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Don't Go To Nicaragua, Officials Warn After Evacuating U.S. Embassy Amid Deadly Riots

Associated Press
People on a motorcycle pass a burning barricade during clashes near the University Politecnica de Nicaragua (UPOLI) in Managua, Nicaragua, Saturday, April 21, 2018.

The U.S. government stripped its embassy in Nicaragua down to bare-bone operations Monday after five days of deadly protests around the country, despite Nicaraguan President Daniel Ortega's efforts to calm his tempestuous nation.

The State Department on Monday ordered nonessential employees and all embassy family members to leave Nicaragua.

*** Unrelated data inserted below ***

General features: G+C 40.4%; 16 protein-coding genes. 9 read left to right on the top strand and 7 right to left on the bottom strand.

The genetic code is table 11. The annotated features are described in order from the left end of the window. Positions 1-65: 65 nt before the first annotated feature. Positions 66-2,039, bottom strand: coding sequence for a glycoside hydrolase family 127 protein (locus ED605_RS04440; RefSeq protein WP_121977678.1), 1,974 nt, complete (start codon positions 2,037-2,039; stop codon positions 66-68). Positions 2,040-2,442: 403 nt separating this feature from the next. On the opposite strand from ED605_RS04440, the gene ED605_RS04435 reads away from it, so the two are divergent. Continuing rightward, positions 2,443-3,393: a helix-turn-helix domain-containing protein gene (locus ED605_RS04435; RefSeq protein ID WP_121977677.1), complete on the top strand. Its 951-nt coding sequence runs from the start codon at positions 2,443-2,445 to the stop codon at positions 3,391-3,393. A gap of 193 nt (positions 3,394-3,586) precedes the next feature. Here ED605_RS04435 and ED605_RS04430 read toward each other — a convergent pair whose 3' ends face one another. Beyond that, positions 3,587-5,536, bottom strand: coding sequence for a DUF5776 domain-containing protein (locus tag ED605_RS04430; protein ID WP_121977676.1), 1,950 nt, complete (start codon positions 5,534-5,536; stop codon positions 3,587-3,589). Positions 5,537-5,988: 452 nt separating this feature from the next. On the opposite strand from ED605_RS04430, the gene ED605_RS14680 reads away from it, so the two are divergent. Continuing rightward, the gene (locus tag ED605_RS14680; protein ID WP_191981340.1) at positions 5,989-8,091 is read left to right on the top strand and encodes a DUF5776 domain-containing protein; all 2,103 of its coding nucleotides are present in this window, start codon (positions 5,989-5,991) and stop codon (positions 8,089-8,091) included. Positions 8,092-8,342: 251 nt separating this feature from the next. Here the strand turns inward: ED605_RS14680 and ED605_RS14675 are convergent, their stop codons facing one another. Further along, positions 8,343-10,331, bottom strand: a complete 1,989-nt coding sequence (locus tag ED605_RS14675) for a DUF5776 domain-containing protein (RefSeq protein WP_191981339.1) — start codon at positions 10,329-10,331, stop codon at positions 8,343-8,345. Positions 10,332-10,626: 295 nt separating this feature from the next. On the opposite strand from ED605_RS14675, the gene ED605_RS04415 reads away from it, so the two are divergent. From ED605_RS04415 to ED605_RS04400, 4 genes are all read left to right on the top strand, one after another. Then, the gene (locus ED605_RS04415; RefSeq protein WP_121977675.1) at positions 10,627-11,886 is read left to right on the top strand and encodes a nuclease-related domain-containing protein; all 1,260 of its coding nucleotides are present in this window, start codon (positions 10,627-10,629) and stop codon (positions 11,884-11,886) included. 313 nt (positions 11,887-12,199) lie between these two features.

In a public statement, the Department of State also warned travelers to "reconsider travel to Nicaragua due to crime and civil unrest."

"Demonstrations typically elicit a strong response that has in the past included the use of tear gas, pepper spray, rubber bullets, and live ammunition against participants and occasionally have devolved into looting, vandalism, and acts of arson," officials said. "Violent crime, such as sexual assault and armed robbery, is common. Police presence and emergency response are extremely limited outside of major urban areas."

Read more at our news partner, the Miami Herald.

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